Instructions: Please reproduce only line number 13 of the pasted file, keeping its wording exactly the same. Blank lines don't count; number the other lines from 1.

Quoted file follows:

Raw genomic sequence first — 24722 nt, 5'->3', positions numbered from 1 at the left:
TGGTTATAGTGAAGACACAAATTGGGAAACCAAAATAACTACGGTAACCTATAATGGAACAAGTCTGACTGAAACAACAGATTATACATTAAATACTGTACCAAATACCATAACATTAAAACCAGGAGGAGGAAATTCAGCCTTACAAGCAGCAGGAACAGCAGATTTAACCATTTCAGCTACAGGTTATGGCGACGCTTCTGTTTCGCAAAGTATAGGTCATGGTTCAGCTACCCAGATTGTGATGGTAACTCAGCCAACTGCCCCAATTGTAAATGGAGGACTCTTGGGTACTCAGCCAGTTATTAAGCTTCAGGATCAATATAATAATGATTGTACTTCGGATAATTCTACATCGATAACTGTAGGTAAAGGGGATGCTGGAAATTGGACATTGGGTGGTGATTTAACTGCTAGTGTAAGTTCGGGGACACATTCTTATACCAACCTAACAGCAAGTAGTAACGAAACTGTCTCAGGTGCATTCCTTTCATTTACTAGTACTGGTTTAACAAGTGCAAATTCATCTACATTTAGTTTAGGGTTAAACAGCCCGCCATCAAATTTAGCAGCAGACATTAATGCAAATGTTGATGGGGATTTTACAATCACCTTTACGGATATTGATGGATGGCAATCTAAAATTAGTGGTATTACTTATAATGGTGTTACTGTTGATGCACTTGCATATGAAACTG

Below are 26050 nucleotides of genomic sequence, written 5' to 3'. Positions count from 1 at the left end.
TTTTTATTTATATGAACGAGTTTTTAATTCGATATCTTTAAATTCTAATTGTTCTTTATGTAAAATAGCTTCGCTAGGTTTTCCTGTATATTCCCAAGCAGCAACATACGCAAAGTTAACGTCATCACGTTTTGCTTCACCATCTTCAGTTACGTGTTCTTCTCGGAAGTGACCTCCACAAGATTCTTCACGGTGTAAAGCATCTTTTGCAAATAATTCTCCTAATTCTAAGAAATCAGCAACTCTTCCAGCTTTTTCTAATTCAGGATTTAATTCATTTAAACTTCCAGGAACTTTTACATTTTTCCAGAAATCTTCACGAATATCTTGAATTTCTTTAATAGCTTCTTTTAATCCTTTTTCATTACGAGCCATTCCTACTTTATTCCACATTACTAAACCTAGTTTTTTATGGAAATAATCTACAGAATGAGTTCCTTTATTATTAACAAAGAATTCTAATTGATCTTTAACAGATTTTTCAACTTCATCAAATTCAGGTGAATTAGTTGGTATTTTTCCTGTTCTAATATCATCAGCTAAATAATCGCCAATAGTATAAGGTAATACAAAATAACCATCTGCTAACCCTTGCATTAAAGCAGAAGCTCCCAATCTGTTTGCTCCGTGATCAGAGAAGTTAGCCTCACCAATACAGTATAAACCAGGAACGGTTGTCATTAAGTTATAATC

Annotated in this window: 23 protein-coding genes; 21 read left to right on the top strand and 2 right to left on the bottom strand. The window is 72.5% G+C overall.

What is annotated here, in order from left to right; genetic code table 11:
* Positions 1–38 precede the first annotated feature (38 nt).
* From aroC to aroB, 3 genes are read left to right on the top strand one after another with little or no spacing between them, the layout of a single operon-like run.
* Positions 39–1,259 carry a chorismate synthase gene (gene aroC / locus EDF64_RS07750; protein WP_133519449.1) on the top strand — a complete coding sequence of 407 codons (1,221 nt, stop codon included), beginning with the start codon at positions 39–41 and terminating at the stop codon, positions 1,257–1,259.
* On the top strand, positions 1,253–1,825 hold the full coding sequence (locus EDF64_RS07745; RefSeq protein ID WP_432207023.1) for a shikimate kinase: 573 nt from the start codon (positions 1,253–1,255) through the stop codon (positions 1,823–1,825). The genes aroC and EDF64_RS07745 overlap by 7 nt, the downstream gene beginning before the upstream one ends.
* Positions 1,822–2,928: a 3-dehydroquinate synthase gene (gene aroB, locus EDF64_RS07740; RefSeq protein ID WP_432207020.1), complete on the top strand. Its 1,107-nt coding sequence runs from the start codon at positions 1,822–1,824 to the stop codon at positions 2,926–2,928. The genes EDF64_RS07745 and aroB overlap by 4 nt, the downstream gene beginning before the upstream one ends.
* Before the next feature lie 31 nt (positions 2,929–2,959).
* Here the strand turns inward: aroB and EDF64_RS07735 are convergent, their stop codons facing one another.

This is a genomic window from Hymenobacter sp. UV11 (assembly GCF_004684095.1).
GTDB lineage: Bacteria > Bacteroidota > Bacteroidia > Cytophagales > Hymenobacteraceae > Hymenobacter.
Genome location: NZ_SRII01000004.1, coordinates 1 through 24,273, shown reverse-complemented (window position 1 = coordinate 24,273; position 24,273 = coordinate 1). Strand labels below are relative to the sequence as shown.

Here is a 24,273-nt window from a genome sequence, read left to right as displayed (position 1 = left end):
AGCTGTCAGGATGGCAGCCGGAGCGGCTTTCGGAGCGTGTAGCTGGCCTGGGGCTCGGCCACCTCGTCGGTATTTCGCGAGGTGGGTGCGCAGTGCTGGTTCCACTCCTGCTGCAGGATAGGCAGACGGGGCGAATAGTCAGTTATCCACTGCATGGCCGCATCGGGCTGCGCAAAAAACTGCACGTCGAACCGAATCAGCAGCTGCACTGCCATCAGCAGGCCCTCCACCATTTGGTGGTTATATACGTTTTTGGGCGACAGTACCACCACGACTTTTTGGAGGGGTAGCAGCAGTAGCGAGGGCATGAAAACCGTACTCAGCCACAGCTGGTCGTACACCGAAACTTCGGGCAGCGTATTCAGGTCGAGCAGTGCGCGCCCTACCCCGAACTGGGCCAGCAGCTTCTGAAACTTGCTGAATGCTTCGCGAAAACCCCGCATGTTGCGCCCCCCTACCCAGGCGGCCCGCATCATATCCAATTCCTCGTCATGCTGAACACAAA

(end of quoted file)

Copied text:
* Here the strand turns inward: aroB and EDF64_RS07735 are convergent, their stop codons facing one another.